When it comes to Antarctic wildlife, penguins, seals and whales grab all the attention but there is one species that visitors are unlikely to see but without whom the entire ecosystem would be vastly different. To celebrate World Krill Day on August 11 we spoke to krill biologist Dr Kim Bernard, who is currently over-wintering at Palmer Station on the Western Antarctic Peninsula, to learn more about these creatures that are at the heart of the Antarctic food web.
Researching in Antarctica
You’re a real Antarctic veteran, but how did you become interested in krill?
In total, I’ve spent nearly 38 months at Palmer Station – five 5 summer seasons, and I’m currently in my third winter season here. I’ve also spent around 60 weeks at sea in the Southern Ocean aboard various research vessels. My earliest research cruise was back in 2000 and my most recent was this year aboard the RV Laurence M. Gould along the Antarctic Peninsula.
It was on the first of those cruises that I worked with Antarctic krill for the very first time! I instantly fell for them with their big eyes looking up at me from the bucket of seawater, and the rest, as they say, is history.
Your social media handle is even @Psychokriller!
It sure is. Psycho Kriller used to be my radio name at Palmer in the summers when my research assistants and I would spend hours each day out in a small Zodiac acoustically mapping krill. I always found the Talking Heads song fun and especially loved the krill pun, so the name just stuck.
The importance of krill
So what exactly are krill?
Krill (also known as euphausiids) are small crustaceans similar to shrimps but in an entirely separate order known as Euphausiacea. There are over 85 species of krill throughout the world’s oceans, from the Arctic to the Antarctic and everywhere in between. Some species live in the surface waters of the ocean, while others live at great depths. The word ‘krill’ comes from the Norwegian for ‘small fry fish’ – this name was probably given to krill because they swarm and are an important food item for larger fish, marine mammals, seabirds and other top predators, much like fry fish are.
The name Euphausiid comes from the Greek ‘eu’ for good and ‘phausis for shine or illuminating because of krill’s bioluminescence. Krill have ten sets of light emitting organs called photophores and when they are disturbed or stressed they emit a brilliant blue light. There’s so much more to say about krill, but I’ll stop here!
Why are krill so important to the Antarctic ecosystem?
There are several species of krill in the Antarctic, but I’ll focus specifically on Antarctic krill (Euphausia superba) because it is by far the most abundant species here. Actually, it’s considered to have the greatest biomass of any non-domestic animal on Earth, with an estimated biomass of 500 million metric tons.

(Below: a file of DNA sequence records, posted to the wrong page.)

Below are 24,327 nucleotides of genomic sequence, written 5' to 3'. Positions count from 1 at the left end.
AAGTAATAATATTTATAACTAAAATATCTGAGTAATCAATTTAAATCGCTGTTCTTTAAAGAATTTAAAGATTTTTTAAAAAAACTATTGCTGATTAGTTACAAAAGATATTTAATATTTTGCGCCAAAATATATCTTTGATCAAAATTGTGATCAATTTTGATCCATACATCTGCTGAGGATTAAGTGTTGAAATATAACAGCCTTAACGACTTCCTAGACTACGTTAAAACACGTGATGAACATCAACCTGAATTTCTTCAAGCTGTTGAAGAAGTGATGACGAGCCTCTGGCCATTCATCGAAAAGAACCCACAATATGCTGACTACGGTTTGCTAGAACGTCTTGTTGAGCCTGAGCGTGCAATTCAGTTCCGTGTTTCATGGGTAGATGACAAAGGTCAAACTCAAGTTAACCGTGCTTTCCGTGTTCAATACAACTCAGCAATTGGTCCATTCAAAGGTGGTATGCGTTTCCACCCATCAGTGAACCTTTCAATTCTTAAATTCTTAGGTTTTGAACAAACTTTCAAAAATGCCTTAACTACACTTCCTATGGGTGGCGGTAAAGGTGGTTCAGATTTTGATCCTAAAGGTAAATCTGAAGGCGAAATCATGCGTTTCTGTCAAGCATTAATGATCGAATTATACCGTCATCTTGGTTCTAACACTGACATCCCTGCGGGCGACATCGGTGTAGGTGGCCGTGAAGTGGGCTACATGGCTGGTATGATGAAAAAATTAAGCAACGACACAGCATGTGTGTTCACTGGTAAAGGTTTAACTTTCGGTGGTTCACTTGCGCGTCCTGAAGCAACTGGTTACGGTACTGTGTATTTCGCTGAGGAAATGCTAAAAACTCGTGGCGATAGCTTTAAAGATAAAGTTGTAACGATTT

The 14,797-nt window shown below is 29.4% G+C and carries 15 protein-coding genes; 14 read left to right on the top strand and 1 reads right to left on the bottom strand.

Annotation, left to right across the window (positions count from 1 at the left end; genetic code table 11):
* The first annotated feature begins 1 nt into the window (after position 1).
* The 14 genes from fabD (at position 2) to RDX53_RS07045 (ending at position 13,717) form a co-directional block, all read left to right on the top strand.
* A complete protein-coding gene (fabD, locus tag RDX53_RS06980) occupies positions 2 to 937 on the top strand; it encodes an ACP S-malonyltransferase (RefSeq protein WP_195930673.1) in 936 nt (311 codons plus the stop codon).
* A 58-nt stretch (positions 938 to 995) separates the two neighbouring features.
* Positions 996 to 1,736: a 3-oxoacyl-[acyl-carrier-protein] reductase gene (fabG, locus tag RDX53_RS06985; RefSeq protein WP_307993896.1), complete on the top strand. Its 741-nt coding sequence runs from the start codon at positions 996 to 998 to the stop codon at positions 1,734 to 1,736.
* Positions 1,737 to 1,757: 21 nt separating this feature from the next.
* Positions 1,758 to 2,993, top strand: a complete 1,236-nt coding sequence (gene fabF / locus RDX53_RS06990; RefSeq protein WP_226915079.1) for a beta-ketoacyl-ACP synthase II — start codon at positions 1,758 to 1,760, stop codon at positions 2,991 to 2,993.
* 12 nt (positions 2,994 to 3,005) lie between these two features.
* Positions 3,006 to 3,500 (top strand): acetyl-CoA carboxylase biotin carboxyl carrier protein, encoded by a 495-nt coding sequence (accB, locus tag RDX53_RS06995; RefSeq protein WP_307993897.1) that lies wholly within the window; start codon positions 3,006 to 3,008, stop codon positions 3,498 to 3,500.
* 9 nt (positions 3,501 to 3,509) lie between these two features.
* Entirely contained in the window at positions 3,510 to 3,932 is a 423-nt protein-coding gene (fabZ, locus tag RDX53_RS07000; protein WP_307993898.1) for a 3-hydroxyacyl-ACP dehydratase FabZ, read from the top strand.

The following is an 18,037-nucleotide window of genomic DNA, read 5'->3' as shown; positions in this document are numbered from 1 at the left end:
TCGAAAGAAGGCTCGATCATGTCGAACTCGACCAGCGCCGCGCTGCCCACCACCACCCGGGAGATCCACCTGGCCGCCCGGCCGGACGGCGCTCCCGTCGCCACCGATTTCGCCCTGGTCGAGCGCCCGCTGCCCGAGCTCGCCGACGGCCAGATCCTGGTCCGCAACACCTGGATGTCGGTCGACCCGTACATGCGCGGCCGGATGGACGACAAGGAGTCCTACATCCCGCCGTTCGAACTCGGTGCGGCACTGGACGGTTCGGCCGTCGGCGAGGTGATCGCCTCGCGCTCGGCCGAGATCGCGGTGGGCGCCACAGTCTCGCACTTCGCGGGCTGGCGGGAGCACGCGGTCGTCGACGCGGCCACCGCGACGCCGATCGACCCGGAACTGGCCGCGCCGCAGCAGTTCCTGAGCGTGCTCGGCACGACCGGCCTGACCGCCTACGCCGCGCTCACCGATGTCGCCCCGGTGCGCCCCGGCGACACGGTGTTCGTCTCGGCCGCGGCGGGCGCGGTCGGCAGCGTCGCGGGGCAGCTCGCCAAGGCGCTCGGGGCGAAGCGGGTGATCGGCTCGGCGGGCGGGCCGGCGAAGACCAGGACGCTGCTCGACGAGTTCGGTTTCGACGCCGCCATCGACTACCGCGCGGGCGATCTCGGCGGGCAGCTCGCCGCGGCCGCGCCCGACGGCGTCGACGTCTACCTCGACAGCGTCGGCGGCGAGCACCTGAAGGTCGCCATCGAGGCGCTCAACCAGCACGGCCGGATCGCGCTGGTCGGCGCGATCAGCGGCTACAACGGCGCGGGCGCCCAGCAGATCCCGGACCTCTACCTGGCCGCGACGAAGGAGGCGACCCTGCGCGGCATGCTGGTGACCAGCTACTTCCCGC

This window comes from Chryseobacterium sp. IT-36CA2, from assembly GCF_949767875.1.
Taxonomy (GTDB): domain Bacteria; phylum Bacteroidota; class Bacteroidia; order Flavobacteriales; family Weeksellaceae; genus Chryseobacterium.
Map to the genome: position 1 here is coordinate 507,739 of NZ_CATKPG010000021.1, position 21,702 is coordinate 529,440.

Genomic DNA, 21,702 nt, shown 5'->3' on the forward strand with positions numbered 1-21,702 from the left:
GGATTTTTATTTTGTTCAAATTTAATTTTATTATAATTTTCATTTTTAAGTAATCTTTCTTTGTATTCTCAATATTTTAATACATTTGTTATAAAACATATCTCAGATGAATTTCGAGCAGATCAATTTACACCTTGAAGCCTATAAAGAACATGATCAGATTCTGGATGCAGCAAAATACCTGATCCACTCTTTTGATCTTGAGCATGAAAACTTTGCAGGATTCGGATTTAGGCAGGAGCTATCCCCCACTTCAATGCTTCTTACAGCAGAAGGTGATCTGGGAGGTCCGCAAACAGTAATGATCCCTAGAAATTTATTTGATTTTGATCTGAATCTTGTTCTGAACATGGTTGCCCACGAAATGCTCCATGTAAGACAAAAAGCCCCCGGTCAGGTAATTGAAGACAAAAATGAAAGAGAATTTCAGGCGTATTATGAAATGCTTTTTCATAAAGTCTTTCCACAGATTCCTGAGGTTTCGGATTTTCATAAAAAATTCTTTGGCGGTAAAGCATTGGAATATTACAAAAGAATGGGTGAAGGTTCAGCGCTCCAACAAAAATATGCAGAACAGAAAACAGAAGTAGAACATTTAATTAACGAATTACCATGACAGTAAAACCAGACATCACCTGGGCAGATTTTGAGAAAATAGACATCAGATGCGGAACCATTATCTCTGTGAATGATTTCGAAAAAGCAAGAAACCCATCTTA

Antarctic krill are a fundamental part of the marine food web here and provide an important link between the base of the pelagic food web (phytoplankton, but more specifically, diatoms) and top predators, including baleen whales, various seals, penguins, many different seabirds, as well as fish and squid. Some of these animals eat krill exclusively, while apex predators like orcas eat other animals that directly feed on krill. It’s the vast numbers of Antarctic krill that allow all of these top predators to thrive. Without krill Antarctica really wouldn’t be the same. For example, when Adélie penguin chicks are growing, they depend heavily on getting enough krill in their diet before they fledge. If they don’t get enough, they fledge underweight and there is a greater chance of them dying during the winter.
Is it true that krill also have an important role to play in the carbon cycle, removing carbon from the atmosphere?
The diatoms (microscopic algae, or phytoplankton) that are an important part of the diet of krill take up carbon dioxide in the surface waters of the ocean through the process of photosynthesis. That CO2 diffuses into the surface waters from the atmosphere. The diatoms accumulate the carbon, using it to fuel growth and reproduction. When krill consume diatoms, they take up that carbon and use it to fuel their own growth and reproduction. Some of the carbon they eat is discarded in the form of faecal pellets, which sink quickly to the seafloor. Some of that carbon is remineralized by bacteria and released, but a large percentage of it will reach the seafloor. Once the pellets reach the floor, the carbon in them is trapped and unlikely to reach the sea surface and the atmosphere for thousands of years. In this way, Antarctic krill contribute to the carbon sink in the Southern Ocean. Their sheer numbers mean that the amount of carbon they send to the seafloor is massive: equal to the amount of carbon emitted by 2 million school buses each year.